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Trainers and Consultants
Training & Meeting
Supply, or Die
By: Dr. Roger Selbert
most powerful companies of the 20th century were vertically integrated,
controlling every state of production of every component and product they made.
The most powerful companies of the 21st century will be vertically
disintegrated, or virtual, companies, those that subcontract or outsource all
functions not directly related to core competencies.
By acting only as assemblers of components made by subcontractors,
or sometimes as no more than coordinators of the production process, such
companies are able to devote full attention and resources to the most important
factors of success
in the new economy: product design and development, building customer
relationships, branding, marketing, positioning, communication, and selling.
the outsourcing trend has long been underway, the current pace and degree of its
progress - propelled by new economy demands and characteristics - is worth
noting. Recent articles in Forbes
magazine and Financial Times of London examine the trend,
and a recently published study confirms the efficaciousness of sticking to core
of the world's best-known consumer product brands are no longer produced by the
famous names themselves (including, for example, Sara Lee, Baskin-Robins, Samuel
Adams, the Gap, Mattel, Hasbro, Coca-Cola, Dove, Calvin Klein and Hain
Celestial). In manufacturing, many
high-tech giants outsource or subcontract for major portions of their output,
including Gateway, Dell, Compaq, Kodak, Lucent, Sun, Apple, Cisco, Motorola,
Hewlett-Packard, Ericsson and Handspring. At
the service end, Verizon, Sprint and AT&T now use contract help to deploy
and manage their cellular phone networks. And in the pharmaceutical industry, according to consulting
firm Arthur D. Little, outsourcing totals $30 billion a year.
are several other major trends that underpin and reinforce the outsourcing/core
competency trend (thereby suggesting it is a long-lasting, structural change).
The just-in-time phenomenon (companies seeking to increase efficiency
by having only needed resources at hand, and by reducing spending on
fixed assets and inventory);
need for speed to market and for flexibility (heightened competition
and changing markets, consumer preferences, technologies, etc. require
nimble business responsiveness);
(large companies need to outsource components and
functions from most rational sources, and to service global markets);
The ascendancy of intangible factors such as brand recognition in
value (the ratio of stock price to tangible book value for companies in
Standard & Poor's 500 is 7:1, six times the level of twenty years ago);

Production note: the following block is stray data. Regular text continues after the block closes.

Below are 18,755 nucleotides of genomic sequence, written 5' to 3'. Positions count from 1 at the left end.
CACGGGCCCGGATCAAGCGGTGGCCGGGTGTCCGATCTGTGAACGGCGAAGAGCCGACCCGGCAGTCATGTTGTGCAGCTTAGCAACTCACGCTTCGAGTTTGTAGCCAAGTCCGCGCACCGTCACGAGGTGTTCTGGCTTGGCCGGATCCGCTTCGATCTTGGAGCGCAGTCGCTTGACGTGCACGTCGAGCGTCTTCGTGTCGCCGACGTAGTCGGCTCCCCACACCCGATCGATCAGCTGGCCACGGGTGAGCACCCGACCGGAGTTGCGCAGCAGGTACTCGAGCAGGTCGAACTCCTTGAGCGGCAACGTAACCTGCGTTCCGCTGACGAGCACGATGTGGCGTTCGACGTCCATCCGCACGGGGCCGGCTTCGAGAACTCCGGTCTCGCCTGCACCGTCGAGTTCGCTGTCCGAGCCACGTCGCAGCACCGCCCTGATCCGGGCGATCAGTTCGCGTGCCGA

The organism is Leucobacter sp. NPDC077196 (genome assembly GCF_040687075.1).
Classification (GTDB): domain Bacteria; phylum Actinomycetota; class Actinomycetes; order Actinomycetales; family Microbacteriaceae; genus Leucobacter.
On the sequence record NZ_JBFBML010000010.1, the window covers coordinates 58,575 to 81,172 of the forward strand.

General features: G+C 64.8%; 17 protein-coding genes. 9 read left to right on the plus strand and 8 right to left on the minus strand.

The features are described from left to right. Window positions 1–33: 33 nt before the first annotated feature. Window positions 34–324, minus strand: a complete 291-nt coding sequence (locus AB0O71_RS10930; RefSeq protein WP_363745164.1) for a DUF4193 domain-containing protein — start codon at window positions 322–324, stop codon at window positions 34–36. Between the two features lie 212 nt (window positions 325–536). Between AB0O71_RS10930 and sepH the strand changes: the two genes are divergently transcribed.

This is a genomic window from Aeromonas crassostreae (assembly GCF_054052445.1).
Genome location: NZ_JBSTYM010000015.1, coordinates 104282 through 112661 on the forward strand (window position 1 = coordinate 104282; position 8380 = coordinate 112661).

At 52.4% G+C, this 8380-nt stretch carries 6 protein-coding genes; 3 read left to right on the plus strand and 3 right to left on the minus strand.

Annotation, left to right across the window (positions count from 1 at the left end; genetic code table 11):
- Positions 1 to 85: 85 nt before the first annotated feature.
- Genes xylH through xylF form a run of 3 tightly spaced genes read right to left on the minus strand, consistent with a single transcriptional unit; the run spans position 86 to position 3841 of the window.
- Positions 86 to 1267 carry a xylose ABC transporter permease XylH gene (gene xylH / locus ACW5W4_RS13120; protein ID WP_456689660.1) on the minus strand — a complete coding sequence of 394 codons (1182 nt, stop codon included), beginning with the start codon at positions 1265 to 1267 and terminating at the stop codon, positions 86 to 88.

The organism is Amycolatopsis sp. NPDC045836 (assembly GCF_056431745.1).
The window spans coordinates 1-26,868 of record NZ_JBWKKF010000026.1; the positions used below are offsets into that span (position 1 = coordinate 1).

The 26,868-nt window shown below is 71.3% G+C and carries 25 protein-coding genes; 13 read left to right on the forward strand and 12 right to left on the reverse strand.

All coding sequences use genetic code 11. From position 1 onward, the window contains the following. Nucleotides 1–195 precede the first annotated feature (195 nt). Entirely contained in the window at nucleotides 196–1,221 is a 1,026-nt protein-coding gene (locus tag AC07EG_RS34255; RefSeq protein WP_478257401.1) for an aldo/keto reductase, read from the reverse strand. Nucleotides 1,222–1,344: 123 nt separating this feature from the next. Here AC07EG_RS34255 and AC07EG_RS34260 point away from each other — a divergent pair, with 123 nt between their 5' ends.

rise of a subcontracting industry composed of new-breed companies
whose own core competencies are supplying high quality fulfillment of
brand companies' specifications.
result is a shift in the basic business model paradigm, from the old economy's
"do-it-all," to the new economy's
to Chris Zook, director of worldwide strategy practice for consulting firm
Bain & Co. and author of Profit From the Core (2001), 85% of companies that
achieve sustained growth do so through the mastery of only one or two dominant,
well-defined cores. Vertical
disintegration is happening even in car manufacturing, historically one of the
most vertically integrated of industries:
Ford Motor out sources 25% of component assembly on it Explorer
SUV, uses the capital saved to buy such intangible assets as the
and Volvo names, and is rewarded handsomely by an appreciating
General Motors will soon be making just the outside and underbodies
of its cars and trucks; it is putting various auto supply companies in
charge of the interiors of each of its vehicles.
Workers assembling the Mercedes M-class in Vance, Ala. Build just
20% of the sport utility vehicle. The
rests comes in big pieces ready-made
by suppliers and trucked to the assembly line, where they are bolted on.
Former Chrysler vice chairman Bob Lutz is launching Cunningham Motor,
a new luxury car company which will outsource everything: design,
engineering, parts production, assembly, even most retailing -
as a true virtual company.
all industries that practice outsourcing, electronics component manufacturing
companies are arguably the largest and most important subcontractors.
Technology Forecasters expects the sector to continue to expand at
20%-25% a year on average
in the next 5 years (although growth this year will be lower).
Deutsche Bank Alex. Brown project that globally, the ration of
electronics output that is outsourced will
double to 30% over the next few years, and eventually to 50%.
According to Lehman Brothers, the value of outsourced electronics goods
will more than double within the
next 3 years to reach $280 billion.
Subcontractors aren't immune from adversity - those in the electronics sector
are taking deep hits due to the tech industry slowdown.
But the long-term trend toward outsourcing is inexorable, so compelling
are the economics for vertically integrated companies to shed factories and
shift manufacturing from a fixed-cost to a variable-cost structure.
Roger Selbert is one of the country's best-known and most respected trend
watchers, consultant and professional speaker. He is a Principal of The Growth Strategies Group, a
consulting firm that uses trend research to help companies pursue their vision
for growth. Dr. Selbert is also the
editor and publisher of Growth Strategies, a four-page, biweekly newsletter that
since 1981 has been accurately anticipating and analyzing economic, social,
political, technological, demographic, lifestyle, consumer, business,
management, workforce and marketing trends.
For subscription information and more about The Growth Strategies Group
contact him at Ph:
310-451-2990 Fax: 310-828-0427
email: [email protected]
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